The Use of Biomarkers in Emergency and Critical Care

This short write-up aims to review some of the recent research being conducted on the use of biomarkers – both for the identification of sepsis and in attempting to predict survivors from non-survivors in critical illness.

The search for the ability to ‘predict’ the likely outcome in a critically ill patient long before their actual outcome has been going on for several years. Having this ability has important ramifications for not only the patient, who must endure their illness and treatment interventions, but also for the client – who must pay sometimes significant amounts of money to pay for treatment of their critically ill pet; and also for veterinary hospitals, who invest significant resources in the care of these patients.

Several studies have been conducted in dogs and cats to determine the diagnostic and prognostic utility of serum biomarkers in patients with severe illness. As yet, there are no confirmed, reliable biomarkers able to detect survivors from non-survivors at the time of diagnosis. However, trends in several biomarkers may help distinguish survivors from non-survivors over time.

Sepsis and systemic inflammatory response (SIRS) are associated with increased production of the proinflammatory cytokines TNF and IL-6. In addition, sepsis is associated with decreased production of the anti-inflammatory cytokine IL-10.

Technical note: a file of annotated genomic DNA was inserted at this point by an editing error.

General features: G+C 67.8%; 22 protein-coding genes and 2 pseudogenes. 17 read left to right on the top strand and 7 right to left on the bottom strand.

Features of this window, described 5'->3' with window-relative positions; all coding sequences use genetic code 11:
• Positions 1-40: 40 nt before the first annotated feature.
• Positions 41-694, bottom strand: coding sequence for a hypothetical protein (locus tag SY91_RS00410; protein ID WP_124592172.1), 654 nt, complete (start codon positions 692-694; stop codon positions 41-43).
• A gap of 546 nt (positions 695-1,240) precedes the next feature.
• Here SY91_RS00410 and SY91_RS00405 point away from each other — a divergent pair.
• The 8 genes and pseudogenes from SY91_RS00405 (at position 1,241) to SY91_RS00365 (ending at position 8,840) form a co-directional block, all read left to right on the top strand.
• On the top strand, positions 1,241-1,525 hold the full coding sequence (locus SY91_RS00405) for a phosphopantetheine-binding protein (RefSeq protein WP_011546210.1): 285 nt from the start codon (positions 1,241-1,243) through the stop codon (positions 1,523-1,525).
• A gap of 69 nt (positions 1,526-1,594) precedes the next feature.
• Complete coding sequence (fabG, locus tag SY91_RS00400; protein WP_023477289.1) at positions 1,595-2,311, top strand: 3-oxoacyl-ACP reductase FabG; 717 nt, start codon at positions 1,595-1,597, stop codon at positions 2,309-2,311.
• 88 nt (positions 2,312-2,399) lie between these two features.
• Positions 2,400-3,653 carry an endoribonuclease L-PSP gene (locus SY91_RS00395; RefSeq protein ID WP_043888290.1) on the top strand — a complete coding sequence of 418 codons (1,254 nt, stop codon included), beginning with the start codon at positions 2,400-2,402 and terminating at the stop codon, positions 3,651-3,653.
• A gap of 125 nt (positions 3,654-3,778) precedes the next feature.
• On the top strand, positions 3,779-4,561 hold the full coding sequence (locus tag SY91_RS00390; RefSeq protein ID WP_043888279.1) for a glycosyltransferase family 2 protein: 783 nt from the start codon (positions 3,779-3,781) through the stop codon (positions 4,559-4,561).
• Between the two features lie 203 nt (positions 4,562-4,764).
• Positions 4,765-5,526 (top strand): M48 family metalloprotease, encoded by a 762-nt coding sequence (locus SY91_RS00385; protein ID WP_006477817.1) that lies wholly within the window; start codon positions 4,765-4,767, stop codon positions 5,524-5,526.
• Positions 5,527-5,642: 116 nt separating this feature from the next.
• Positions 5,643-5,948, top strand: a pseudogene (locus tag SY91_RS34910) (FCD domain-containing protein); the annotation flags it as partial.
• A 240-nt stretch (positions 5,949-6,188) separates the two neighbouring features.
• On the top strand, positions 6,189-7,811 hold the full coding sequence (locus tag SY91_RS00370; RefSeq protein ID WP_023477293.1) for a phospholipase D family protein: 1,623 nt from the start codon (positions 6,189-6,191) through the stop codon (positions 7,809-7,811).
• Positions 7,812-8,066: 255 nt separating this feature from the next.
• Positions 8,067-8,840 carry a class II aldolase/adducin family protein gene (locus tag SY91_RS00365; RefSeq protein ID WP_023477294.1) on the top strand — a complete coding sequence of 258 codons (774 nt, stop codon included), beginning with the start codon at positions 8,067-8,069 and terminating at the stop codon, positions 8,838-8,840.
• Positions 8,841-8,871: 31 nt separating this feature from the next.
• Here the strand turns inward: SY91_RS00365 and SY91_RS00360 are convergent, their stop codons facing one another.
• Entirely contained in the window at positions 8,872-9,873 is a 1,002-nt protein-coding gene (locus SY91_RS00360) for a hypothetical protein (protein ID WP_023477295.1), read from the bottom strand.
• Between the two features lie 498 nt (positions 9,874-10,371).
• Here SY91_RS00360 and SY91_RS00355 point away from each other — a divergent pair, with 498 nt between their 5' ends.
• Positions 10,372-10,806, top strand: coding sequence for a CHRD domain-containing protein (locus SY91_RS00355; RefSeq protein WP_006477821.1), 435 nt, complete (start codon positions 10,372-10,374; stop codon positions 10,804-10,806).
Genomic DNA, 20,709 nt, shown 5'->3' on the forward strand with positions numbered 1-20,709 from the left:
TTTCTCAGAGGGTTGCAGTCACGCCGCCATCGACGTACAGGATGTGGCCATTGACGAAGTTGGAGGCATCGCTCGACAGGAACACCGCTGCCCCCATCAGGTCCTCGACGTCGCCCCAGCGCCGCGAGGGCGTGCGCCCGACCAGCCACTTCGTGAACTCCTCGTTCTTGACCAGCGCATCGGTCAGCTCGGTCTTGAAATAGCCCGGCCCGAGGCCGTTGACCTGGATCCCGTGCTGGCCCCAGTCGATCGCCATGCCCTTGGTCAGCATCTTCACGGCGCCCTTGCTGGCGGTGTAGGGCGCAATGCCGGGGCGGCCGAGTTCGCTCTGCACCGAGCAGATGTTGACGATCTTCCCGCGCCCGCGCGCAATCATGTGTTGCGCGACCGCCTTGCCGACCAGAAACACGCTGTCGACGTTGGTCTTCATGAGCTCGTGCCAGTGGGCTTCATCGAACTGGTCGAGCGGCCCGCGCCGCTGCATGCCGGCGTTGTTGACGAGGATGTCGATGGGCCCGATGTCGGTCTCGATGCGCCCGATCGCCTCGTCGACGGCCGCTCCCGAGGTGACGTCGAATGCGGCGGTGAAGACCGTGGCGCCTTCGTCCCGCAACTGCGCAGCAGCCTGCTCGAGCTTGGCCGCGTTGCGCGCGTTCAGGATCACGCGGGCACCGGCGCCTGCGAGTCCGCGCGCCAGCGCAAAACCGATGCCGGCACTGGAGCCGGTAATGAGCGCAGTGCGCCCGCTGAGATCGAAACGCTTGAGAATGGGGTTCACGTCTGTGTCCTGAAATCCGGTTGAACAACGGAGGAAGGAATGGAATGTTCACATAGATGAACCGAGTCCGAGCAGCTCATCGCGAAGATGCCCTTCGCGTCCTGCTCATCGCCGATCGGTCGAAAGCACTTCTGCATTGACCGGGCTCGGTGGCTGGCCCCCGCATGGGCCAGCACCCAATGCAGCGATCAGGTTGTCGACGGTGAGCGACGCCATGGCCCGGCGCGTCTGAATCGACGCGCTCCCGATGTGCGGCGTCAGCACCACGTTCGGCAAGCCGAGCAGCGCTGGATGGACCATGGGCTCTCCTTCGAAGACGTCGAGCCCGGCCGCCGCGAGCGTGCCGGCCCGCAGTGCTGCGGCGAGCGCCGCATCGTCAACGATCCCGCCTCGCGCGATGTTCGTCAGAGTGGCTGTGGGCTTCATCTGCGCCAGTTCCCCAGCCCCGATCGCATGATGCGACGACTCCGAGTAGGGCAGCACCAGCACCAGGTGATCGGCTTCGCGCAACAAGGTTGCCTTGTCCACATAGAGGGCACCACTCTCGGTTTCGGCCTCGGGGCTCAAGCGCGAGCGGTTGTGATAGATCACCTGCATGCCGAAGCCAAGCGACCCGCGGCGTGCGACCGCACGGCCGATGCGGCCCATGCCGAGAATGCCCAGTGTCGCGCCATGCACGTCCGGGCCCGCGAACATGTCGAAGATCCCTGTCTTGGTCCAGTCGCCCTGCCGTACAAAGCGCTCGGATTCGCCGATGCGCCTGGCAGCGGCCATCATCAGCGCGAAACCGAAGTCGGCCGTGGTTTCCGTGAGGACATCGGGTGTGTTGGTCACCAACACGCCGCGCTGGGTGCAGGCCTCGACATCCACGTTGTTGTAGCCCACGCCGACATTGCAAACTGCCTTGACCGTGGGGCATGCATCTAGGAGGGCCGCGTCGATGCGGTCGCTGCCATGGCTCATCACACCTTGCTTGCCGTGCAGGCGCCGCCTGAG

So, let’s look at some of the literature surrounding these biomarkers, and see what has been found.

The first article we will review is an original study by Gommeren and colleagues,[1] published in JVECCS in January of 2018 – looking at inflammatory cytokine and C-reactive protein concentrations in dogs with systemic inflammatory response syndrome.

Sixty-nine dogs with a diagnosis of systemic inflammatory response syndrome were included in the study. The dogs were diagnosed with SIRS using the classic SIRS criteria, which include elevated or depressed body temperature, elevated or depressed white blood cell count, elevated heart rate and slow respiratory rate – with a dog meeting any 2 of these criteria being eligible for inclusion in subsequent analysis.

Blood was taken at presentation, then at 6hr, 12 hrs., 24 hrs. and 72 hrs. following presentation, and at least 1 month following discharge.

Dogs had diseases including gastric dilatation-volvulus (GDV), infection, neoplasia, trauma, kidney disease, gastroenteritis and a range of other conditions.

Blood collected was tested for the following:

  • C-reactive protein
  • Interleukin-6
  • Tumour necrosis factor-alpha

Serum C-reactive protein concentration was found to be increased in dogs with clinical signs of SIRS, and was positively correlated with increased plasma concentrations of interleukin-6

However, neither absolute values, nor changes in blood CRP, IL-6 or THF-alpha concentrations helped to identify the underlying disease, or to predict outcome in this cohort of dogs.

The second article we will look at is by Casey Kohen and colleagues,[2] published in the same issue of JVECCS as the last article of January 2018.

This article presents a retrospective evaluation of the prognostic utility of plasma lactate concentration, base deficit, pH, and anion gap in canine and feline emergency patients.

The authors reviewed the records of 566 dogs and 185 cats presenting to the emergency room at UC Davis, that had venous blood gases and blood lactate performed within 2 hours of presentation.